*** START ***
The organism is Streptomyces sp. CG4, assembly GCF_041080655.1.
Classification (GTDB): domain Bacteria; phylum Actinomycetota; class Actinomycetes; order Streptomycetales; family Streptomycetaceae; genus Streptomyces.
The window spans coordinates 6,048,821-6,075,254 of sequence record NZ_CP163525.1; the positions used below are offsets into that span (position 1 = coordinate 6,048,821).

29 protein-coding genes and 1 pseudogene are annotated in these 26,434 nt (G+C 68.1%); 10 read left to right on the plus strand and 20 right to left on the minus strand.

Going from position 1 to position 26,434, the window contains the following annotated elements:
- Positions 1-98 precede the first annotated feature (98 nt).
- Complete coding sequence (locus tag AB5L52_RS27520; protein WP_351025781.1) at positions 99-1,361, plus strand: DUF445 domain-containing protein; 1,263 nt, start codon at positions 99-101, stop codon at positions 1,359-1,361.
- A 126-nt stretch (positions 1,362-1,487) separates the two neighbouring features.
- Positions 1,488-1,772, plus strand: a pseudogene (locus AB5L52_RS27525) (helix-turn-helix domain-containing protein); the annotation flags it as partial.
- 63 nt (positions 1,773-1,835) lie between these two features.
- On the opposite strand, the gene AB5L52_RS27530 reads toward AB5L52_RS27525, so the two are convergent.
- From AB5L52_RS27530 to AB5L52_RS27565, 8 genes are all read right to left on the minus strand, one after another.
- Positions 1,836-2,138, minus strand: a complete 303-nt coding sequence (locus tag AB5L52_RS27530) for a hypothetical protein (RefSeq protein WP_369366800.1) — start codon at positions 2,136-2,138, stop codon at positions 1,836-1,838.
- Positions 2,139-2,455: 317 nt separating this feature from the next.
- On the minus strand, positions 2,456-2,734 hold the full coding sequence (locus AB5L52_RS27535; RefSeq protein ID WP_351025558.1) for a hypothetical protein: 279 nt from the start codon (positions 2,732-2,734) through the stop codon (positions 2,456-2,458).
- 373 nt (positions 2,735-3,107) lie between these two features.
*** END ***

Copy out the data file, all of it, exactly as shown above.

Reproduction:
The organism is Streptomyces sp. CG4, assembly GCF_041080655.1.
Classification (GTDB): domain Bacteria; phylum Actinomycetota; class Actinomycetes; order Streptomycetales; family Streptomycetaceae; genus Streptomyces.
The window spans coordinates 6,048,821-6,075,254 of sequence record NZ_CP163525.1; the positions used below are offsets into that span (position 1 = coordinate 6,048,821).

29 protein-coding genes and 1 pseudogene are annotated in these 26,434 nt (G+C 68.1%); 10 read left to right on the plus strand and 20 right to left on the minus strand.

Going from position 1 to position 26,434, the window contains the following annotated elements:
- Positions 1-98 precede the first annotated feature (98 nt).
- Complete coding sequence (locus tag AB5L52_RS27520; protein WP_351025781.1) at positions 99-1,361, plus strand: DUF445 domain-containing protein; 1,263 nt, start codon at positions 99-101, stop codon at positions 1,359-1,361.
- A 126-nt stretch (positions 1,362-1,487) separates the two neighbouring features.
- Positions 1,488-1,772, plus strand: a pseudogene (locus AB5L52_RS27525) (helix-turn-helix domain-containing protein); the annotation flags it as partial.
- 63 nt (positions 1,773-1,835) lie between these two features.
- On the opposite strand, the gene AB5L52_RS27530 reads toward AB5L52_RS27525, so the two are convergent.
- From AB5L52_RS27530 to AB5L52_RS27565, 8 genes are all read right to left on the minus strand, one after another.
- Positions 1,836-2,138, minus strand: a complete 303-nt coding sequence (locus tag AB5L52_RS27530) for a hypothetical protein (RefSeq protein WP_369366800.1) — start codon at positions 2,136-2,138, stop codon at positions 1,836-1,838.
- Positions 2,139-2,455: 317 nt separating this feature from the next.
- On the minus strand, positions 2,456-2,734 hold the full coding sequence (locus AB5L52_RS27535; RefSeq protein ID WP_351025558.1) for a hypothetical protein: 279 nt from the start codon (positions 2,732-2,734) through the stop codon (positions 2,456-2,458).
- 373 nt (positions 2,735-3,107) lie between these two features.